Explain the Time Division Multiplexing (TDM)

The Time Division Multiplexing (TDM) is a digital procedure. Here, each sender is given the entire possession of the whole bandwidth of the channel for a fixed duration of time. After this, the control is moved to the next sender, and the process continues on a round-robin basis.

An example of TDM is the television broadcast. In a television serial, generally, a 10 minutes' serial is followed by a 5 minutes' advertisement. The time in which the serial is being broadcasted, the total frequency is dedicated to the serial.


The following variants on TDM are as follows −

  • ATDM (Asynchronous Time Division Multiplexing): Multiplexing in which the data is transmitted asynchronously.

  • STDM (Statistical Time Division Multiplexing): A multiplexing method that polls nodes and immediately skips any nodes with nothing to send.

  • STM (Synchronous Transfer Node): Designer for use in BISDN (broadband ISDN) and also supported in the SONET (Asynchronous Optical Network) architecture.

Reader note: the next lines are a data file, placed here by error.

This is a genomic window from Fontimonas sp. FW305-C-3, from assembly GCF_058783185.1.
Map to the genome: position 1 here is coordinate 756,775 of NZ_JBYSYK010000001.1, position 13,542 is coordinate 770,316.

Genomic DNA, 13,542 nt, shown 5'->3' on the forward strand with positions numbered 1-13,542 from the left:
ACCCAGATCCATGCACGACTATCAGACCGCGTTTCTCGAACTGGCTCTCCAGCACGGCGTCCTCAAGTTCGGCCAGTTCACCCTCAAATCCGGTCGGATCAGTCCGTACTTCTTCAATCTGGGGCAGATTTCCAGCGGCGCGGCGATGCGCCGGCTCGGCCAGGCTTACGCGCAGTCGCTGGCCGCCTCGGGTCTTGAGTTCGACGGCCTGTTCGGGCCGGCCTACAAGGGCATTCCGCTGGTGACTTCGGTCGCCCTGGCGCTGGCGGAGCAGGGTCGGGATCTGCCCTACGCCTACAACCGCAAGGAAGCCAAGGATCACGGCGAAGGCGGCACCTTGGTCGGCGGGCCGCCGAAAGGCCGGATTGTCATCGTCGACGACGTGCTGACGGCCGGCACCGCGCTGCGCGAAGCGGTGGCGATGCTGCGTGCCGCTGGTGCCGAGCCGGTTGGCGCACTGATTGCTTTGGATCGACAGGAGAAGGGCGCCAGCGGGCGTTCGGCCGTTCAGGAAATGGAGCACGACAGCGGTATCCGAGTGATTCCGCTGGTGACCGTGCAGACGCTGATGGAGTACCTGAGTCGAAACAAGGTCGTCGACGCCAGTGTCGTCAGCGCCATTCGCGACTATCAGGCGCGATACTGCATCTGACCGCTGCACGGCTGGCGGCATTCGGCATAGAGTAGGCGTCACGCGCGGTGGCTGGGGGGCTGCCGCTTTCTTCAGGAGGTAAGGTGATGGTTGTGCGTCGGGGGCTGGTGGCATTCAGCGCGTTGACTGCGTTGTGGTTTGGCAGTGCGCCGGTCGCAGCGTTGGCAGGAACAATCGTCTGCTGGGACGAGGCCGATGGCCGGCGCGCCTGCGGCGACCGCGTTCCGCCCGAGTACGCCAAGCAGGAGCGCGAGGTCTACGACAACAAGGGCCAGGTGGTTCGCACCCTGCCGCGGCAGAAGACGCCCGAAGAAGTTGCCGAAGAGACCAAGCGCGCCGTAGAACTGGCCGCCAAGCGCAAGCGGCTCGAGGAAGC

There are two types of TDM which are as follows −

Synchronous TDM

Synchronous TDM is known as synchronous and is essential because, each time slot is pre-assigned to a constant source. The time slots are sent irrespective of whether the sources have a few records to share or not.

TDM devices can manage the source of various data rates. This is completed by authorising fewer slots per cycle to the passive input devices than the rapid device.

Both multiplexing and demultiplexing operations for synchronous TDM, are demonstrated in the figure given below.

Statistical TDM 

One disadvantage of the TDM method is that some of the time slots in the frame are wasted. A specific terminal has no information to send to a particular instant of time and will share an unfilled time slot. It is also called asynchronous TDM or intelligent TDM.